Yale’s encouragement of city ID amounts to demagoguery

Yale University seems to be the main force behind the New Haven city administration’s program to give municipal identification cards to illegal aliens. Yale Law School is providing counsel both to the city in defense of the program and to people detained as illegal aliens by federal agents in New Haven. And Yale students and faculty have just participated in what they called New Haven Solidarity Week, a campaign urging legal residents to obtain the ID cards and thus diminish the card’s association with illegal aliens, so that the illegals might more easily conceal themselves in the city.

Like the ID card itself, Yale’s involvement here is portrayed as a matter of humanity. But it also deliberately facilitates illegal immigration. Worse, Yale’s defense of the ID cards is the essence of demagoguery, the refusal to make distinctions, in this case the distinction between legal and illegal immigration. For any opposition to the ID card program is denounced at Yale as prejudice against all immigrants and as bigotry and racism. The logic of the ID card program is that there should be no limits on entry into the United States, and many of the card’s supporters seem to think so, even though helping illegals get settled is not the only humane way of treating them. Illegals also could be cordially assisted in getting home comfortably — decent accommodations in transit instead of immigration jail cells, a limousine ride to the airport for a flight home instead of a bus ride in shackles to a distant border, and no gratuitous separation of families.

In any case Yale’s support for the ID card and illegal immigration is hugely ironic. For Yale maintains itself among the most exclusive major institutions of higher education in the country even as the University, defending illegal aliens and assisting the ID card program, now presumes to tell the rest of the country that it should admit foreigners in unlimited numbers in disregard of the law.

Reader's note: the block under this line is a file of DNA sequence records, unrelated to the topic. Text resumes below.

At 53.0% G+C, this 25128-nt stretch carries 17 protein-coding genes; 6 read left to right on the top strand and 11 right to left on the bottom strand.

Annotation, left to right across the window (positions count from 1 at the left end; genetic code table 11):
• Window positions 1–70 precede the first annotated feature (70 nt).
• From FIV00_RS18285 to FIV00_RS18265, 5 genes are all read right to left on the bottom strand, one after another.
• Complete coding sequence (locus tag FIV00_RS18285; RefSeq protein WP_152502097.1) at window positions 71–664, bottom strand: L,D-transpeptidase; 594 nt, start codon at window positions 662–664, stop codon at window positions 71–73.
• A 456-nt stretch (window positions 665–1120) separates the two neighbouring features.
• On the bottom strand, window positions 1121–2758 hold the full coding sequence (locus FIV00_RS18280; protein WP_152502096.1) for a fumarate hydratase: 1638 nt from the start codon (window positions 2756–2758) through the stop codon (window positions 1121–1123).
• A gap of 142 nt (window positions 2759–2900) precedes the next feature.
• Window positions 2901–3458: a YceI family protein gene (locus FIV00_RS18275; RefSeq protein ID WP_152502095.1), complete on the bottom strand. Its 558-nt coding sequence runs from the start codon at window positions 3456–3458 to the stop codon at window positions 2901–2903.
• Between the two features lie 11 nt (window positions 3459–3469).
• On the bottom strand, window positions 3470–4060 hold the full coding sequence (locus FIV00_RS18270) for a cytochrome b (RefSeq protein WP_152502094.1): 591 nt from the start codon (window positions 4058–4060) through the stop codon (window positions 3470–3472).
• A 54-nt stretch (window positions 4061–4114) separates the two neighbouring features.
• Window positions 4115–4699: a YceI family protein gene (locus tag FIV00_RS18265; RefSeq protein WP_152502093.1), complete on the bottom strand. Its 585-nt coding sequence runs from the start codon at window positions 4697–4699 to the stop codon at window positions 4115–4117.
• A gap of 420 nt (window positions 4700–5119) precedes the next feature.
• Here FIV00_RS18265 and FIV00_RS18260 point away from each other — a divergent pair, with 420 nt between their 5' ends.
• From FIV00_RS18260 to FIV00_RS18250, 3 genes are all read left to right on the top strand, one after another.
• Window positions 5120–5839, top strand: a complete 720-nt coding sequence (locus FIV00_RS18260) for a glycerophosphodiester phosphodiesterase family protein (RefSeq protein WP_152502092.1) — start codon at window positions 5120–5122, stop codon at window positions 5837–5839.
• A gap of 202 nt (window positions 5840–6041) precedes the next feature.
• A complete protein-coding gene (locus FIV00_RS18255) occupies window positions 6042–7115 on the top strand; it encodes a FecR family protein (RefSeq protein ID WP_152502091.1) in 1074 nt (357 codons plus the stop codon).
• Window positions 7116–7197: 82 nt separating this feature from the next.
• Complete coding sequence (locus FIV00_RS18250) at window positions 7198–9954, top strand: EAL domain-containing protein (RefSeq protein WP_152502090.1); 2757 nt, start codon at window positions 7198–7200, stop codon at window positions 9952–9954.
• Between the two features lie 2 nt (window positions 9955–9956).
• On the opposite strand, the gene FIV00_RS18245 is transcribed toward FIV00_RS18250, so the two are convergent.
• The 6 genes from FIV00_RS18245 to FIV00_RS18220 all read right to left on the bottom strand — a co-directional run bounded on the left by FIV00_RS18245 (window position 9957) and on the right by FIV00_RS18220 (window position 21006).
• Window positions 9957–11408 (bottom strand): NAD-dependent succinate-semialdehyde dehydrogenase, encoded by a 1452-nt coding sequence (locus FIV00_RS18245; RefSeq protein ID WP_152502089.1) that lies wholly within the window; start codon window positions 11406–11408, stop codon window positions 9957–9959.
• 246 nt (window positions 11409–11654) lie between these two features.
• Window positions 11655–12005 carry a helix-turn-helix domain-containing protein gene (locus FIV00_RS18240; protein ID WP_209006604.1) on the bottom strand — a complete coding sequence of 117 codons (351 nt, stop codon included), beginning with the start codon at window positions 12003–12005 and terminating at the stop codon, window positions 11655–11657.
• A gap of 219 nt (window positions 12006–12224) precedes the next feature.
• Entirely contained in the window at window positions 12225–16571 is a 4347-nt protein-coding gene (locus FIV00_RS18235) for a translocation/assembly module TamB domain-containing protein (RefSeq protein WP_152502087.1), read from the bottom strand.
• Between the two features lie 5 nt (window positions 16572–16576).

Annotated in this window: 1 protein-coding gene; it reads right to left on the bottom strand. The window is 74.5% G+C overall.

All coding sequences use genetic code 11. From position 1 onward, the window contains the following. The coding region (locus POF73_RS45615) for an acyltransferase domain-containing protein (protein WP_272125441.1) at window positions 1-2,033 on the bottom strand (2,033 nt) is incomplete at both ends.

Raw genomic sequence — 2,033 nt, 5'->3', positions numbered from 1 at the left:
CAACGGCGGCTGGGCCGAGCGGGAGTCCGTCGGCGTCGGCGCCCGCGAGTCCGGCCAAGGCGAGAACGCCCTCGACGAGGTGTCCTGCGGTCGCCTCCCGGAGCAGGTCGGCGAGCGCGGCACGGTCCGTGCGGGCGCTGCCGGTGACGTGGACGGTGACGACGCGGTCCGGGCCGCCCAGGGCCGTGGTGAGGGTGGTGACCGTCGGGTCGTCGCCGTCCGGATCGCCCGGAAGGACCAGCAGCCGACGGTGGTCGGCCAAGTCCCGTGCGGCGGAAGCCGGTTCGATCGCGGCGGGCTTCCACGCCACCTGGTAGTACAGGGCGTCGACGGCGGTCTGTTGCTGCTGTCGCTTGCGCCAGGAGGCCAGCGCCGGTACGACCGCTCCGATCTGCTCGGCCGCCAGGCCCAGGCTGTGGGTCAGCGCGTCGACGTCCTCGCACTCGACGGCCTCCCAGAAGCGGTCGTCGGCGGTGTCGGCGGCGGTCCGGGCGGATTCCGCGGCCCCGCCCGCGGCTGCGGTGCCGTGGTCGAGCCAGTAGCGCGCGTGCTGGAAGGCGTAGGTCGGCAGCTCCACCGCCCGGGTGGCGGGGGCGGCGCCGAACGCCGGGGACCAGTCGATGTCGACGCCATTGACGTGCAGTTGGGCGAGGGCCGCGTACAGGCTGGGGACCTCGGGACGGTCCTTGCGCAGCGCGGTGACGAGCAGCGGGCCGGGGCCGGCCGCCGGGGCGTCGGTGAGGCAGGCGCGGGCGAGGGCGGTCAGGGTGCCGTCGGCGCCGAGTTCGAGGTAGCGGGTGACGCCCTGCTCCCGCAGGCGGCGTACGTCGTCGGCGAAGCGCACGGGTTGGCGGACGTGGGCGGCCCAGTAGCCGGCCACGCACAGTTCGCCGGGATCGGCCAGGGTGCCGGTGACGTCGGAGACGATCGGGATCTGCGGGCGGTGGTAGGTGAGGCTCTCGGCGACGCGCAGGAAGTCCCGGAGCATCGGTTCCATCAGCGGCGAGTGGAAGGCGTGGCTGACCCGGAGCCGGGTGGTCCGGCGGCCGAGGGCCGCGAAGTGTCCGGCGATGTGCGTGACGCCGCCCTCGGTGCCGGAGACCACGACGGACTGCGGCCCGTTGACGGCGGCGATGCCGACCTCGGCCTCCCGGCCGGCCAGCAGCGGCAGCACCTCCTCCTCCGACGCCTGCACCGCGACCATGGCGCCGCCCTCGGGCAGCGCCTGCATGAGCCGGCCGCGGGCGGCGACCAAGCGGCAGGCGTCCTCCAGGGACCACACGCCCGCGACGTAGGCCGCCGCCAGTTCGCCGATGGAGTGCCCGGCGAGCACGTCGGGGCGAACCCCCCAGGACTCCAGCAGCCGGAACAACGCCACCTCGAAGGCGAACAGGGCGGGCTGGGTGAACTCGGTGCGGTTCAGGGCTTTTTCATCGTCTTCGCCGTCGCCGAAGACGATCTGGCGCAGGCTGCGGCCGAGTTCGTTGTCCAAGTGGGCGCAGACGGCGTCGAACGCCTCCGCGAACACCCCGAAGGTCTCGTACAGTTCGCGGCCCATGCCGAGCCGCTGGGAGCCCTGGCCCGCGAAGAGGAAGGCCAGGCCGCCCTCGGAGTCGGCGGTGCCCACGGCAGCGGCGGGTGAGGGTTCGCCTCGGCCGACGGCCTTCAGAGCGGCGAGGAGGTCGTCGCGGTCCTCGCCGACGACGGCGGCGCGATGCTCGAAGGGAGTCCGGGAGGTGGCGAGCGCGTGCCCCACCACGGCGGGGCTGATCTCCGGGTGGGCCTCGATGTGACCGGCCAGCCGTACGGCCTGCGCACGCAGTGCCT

Many high school students would like to go on to attend Yale but have little chance because they do not come from the University’s two preferred admission groups — racial minorities and the children of wealthy and influential alumni. So what if New Haven, in the name of humanity, started to print and distribute Yale student identification cards so that these inadmissible students also might enjoy the University? How would Yale feel about that?

Of course Yale would feel that the city was giving away what wasn’t the city’s to give — which is exactly what New Haven, at Yale’s instigation, is doing by distributing ID cards to illegal aliens. For the right to live in the United States is for the nation as a whole to bestow, not just for New Haven, at Yale’s instigation, to bestow — if, indeed, the United States is to be a nation at all, a nation being a geographic entity that has control of its borders.

Yale’s righteous defense of illegal immigration may assuage any guilt the University feels about its elite status amid urban poverty. The University is part of the ruling class and its students will emerge with tickets to the ruling class, even as Yale is also the employer of many low-skilled people who do its menial work.

Yale’s security in the ruling class may erase its concerns about unregulated immigration, and the University shares this security with those behind the Bush administration and with big business. So with the ID cards the University is even helping to carry out their policy.

Most people needing the New Haven ID cards are unskilled workers who will become the chauffeurs, gardeners, nannies, day laborers, and such for the ruling class — cheap labor constituting almost a slave class, a class without political rights, a class that can’t complain or vote. But there are other classes, the working and middle classes, whose wages, particularly the wages of native unskilled labor, are driven down as the supply of unskilled labor grows. Further, since the illegals work to a great extent outside the rules, much of their income is paid under the table, evading taxes, and much of it is sent out of the country to support families abroad, diminishing economic growth here, another issue of more concern to the working class than to the ruling class.

The United States has proven that liberal immigration can be assimilated with democracy, a common culture and rising living standards if it is adjusted to changing economic and social conditions. Unregulated immigration is something else; it contemplates the end of any country. The University’s confidence in its own brilliance notwithstanding, this country still belongs to more than just Yale.

Chris Powell is the managing editor of the Journal Inquirer in Manchester, Conn.


  • Anonymous

    It is hard to understand how Yale is not aiding and abetting illegal immigrants in contravention of federal law. They should have to choose between receiving federal dollars and acting against the U.S. Constitution.